Ofsted chief, Amanda Spielman, has gone on record to claim that expectations on teachers are distracting them from their core purpose.
Amanda Spielman, the current Ofsted chief, believes parents should not expect schools to provide solutions to childhood problems, such as obesity and knife crime.
The Ofsted report is to be presented tomorrow, Dec 4, and it states that schools cannot be a remedy for all ‘society ills’.
The Ofsted chief believes that health professionals, parents and safeguarding partners should all play a role in protecting and educating children in preparation for adult life.
‘Our education and care services don’t exist in isolation from the local areas they serve,’ the Ofsted chief is expected to say.
‘They are and should be a central part of our communities.
‘But being part of a community means being very clear what your responsibilities are, and what issues, however worthy, can only be tackled beyond the school, college or nursery gates.’
The Ofsted chief believes that expectations on schools to address obesity, child neglect and gang-related violence risks distracting them from their core purpose, to teach.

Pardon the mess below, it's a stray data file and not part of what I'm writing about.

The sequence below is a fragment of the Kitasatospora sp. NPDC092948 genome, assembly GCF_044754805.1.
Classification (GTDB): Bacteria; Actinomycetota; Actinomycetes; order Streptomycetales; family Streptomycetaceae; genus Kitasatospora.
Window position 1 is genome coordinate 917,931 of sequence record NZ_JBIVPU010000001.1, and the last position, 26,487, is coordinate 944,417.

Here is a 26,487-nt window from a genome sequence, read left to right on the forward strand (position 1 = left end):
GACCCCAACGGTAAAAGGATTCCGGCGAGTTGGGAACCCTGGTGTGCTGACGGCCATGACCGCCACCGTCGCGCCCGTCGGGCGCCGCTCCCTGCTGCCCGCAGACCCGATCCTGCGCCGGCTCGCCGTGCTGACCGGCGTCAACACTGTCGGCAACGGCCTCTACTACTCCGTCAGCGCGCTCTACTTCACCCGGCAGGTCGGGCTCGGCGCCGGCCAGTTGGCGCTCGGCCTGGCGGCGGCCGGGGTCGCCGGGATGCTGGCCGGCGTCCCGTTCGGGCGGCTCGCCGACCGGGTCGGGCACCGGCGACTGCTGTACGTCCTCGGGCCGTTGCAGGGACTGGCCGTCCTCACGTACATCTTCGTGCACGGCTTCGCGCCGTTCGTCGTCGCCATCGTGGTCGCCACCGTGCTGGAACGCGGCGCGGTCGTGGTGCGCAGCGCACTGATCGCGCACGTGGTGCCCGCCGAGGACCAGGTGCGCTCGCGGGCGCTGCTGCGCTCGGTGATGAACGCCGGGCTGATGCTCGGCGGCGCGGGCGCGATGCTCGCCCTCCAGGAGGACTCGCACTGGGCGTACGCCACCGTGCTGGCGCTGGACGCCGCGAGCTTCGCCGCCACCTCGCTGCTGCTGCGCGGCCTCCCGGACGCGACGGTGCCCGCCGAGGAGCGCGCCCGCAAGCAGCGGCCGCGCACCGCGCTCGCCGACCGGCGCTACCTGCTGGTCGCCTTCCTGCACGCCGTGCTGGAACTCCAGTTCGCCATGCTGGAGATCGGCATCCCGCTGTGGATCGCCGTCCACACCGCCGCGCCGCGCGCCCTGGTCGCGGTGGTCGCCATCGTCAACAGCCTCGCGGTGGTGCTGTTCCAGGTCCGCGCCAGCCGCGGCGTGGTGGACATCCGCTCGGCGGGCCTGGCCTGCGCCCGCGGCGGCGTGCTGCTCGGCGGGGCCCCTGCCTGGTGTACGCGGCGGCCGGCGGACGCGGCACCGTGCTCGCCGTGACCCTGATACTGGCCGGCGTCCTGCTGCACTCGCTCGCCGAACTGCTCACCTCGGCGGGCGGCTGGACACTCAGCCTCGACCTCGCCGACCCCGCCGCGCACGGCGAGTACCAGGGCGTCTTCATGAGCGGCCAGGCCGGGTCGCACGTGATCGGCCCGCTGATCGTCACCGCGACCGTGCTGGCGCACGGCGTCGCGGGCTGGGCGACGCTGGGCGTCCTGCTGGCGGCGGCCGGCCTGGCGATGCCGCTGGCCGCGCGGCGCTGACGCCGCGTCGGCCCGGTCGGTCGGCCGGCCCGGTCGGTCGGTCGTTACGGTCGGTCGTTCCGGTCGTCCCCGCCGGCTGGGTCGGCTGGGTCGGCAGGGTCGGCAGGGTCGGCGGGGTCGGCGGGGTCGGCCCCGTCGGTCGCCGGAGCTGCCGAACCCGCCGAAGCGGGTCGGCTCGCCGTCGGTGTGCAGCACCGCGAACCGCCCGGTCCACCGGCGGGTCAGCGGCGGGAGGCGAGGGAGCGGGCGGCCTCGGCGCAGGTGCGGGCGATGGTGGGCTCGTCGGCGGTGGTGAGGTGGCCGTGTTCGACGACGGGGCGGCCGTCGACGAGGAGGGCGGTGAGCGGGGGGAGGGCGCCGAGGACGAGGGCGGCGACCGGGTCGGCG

She is due to add: ‘Most of our schools are safe, and we fully support measures, including zero tolerance policies on the carrying of knives, to keep them that way.’
‘But beyond that, while schools can play a role in educating young people about the danger of knives, they cannot be a panacea for this particular societal ill.’
In addition, the Ofsted chief will also draw attention to the growing problem of obesity among young people.
The report further highlights that almost a quarter of children in England are overweight or obese by the start of primary school,.
This stark figure rises to over a third by the time they leave Year 6.
The Ofsted chief also wants to challenge the ‘lazy solution’ of placing the responsibility on schools.
According to Ofsted research, there is ‘no discernible link’ between school interventions and obesity rates.
‘It is an issue which sits largely beyond the school gates,’ the Ofsted chief will argue.
She will go on to say that schools can and should teach children about the importance of healthy eating and exercise in line with their core purpose; their PE lessons should get them out of breath.
Before adding: ‘But beyond that, schools cannot take over the role of health professionals – and above all parents.
‘The answer to the obesity crisis, particularly among younger children, lies in the home, and parents should not abdicate their responsibility here.’
In a further challenge to parents, the Ofsted chief will say there is growing evidence of children arriving at reception unable to use the toilet.
As Ofsted chief she recognises that this is not only difficult for teachers but also disruptive for other children. Plus it has a terrible social impact on the children affected. ‘This is wrong,’ she will argue.
‘Toilet training is the role of parents and carers and should not be left to schools. Only in the most extreme cases should parents be excused from this most basic of parenting tasks.’